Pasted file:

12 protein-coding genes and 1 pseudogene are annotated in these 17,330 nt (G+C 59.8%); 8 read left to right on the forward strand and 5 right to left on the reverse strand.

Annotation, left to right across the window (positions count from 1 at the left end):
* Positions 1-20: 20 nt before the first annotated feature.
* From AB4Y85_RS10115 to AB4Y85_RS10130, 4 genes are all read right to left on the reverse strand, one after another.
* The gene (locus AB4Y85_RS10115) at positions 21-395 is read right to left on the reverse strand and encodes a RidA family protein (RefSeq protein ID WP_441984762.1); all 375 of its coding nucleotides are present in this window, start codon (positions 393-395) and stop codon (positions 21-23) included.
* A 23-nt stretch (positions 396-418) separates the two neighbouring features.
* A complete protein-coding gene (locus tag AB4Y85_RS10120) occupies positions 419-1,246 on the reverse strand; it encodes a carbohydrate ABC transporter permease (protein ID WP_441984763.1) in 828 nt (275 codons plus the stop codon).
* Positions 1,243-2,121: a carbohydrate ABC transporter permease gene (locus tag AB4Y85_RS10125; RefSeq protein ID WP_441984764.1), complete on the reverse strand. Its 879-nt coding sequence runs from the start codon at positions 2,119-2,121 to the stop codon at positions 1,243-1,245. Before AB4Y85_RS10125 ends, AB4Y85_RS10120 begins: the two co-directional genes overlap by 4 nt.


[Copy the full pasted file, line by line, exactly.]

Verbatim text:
12 protein-coding genes and 1 pseudogene are annotated in these 17,330 nt (G+C 59.8%); 8 read left to right on the forward strand and 5 right to left on the reverse strand.

Annotation, left to right across the window (positions count from 1 at the left end):
* Positions 1-20: 20 nt before the first annotated feature.
* From AB4Y85_RS10115 to AB4Y85_RS10130, 4 genes are all read right to left on the reverse strand, one after another.
* The gene (locus AB4Y85_RS10115) at positions 21-395 is read right to left on the reverse strand and encodes a RidA family protein (RefSeq protein ID WP_441984762.1); all 375 of its coding nucleotides are present in this window, start codon (positions 393-395) and stop codon (positions 21-23) included.
* A 23-nt stretch (positions 396-418) separates the two neighbouring features.
* A complete protein-coding gene (locus tag AB4Y85_RS10120) occupies positions 419-1,246 on the reverse strand; it encodes a carbohydrate ABC transporter permease (protein ID WP_441984763.1) in 828 nt (275 codons plus the stop codon).
* Positions 1,243-2,121: a carbohydrate ABC transporter permease gene (locus tag AB4Y85_RS10125; RefSeq protein ID WP_441984764.1), complete on the reverse strand. Its 879-nt coding sequence runs from the start codon at positions 2,119-2,121 to the stop codon at positions 1,243-1,245. Before AB4Y85_RS10125 ends, AB4Y85_RS10120 begins: the two co-directional genes overlap by 4 nt.